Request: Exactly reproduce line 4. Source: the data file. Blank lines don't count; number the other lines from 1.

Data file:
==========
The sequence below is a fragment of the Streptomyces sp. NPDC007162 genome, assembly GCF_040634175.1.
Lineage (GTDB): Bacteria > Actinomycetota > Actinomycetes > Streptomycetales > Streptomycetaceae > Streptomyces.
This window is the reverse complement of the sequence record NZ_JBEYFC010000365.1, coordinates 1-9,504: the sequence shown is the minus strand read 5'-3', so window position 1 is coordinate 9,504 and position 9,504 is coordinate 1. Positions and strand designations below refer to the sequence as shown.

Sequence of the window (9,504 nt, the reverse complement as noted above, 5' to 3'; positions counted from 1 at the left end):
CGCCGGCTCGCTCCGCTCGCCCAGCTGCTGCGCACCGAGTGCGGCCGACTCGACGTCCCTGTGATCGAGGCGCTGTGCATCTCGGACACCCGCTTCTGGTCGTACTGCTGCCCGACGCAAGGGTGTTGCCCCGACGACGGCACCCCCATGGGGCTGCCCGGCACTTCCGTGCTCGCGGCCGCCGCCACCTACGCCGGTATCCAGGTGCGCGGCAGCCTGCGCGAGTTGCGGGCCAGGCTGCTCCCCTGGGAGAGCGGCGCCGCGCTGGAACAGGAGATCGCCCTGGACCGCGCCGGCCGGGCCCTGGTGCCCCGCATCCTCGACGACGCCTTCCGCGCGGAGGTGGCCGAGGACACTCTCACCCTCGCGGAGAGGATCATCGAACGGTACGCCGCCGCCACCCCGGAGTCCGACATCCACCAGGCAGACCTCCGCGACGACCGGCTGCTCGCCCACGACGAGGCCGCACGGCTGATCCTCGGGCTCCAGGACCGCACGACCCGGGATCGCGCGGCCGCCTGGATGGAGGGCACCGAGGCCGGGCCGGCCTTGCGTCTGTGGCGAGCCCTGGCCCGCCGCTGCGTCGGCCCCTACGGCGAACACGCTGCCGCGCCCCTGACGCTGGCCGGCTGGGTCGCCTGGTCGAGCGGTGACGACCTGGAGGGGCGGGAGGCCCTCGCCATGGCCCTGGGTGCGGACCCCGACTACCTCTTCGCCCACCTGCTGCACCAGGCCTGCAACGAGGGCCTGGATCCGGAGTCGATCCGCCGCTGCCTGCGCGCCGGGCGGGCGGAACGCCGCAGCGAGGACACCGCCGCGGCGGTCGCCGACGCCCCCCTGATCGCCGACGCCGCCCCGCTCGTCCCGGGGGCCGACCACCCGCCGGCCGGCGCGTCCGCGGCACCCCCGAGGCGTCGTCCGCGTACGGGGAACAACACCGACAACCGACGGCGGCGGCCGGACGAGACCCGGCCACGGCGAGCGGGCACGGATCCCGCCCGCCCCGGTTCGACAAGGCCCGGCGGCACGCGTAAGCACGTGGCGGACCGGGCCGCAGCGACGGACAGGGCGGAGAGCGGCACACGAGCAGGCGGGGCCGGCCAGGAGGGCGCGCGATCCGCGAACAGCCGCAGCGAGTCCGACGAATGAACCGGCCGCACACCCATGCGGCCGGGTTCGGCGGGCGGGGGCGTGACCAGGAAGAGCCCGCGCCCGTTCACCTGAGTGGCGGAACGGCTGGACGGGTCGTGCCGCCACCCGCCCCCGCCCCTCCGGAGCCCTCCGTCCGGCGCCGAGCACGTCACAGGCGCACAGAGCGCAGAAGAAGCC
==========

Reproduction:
Sequence of the window (9,504 nt, the reverse complement as noted above, 5' to 3'; positions counted from 1 at the left end):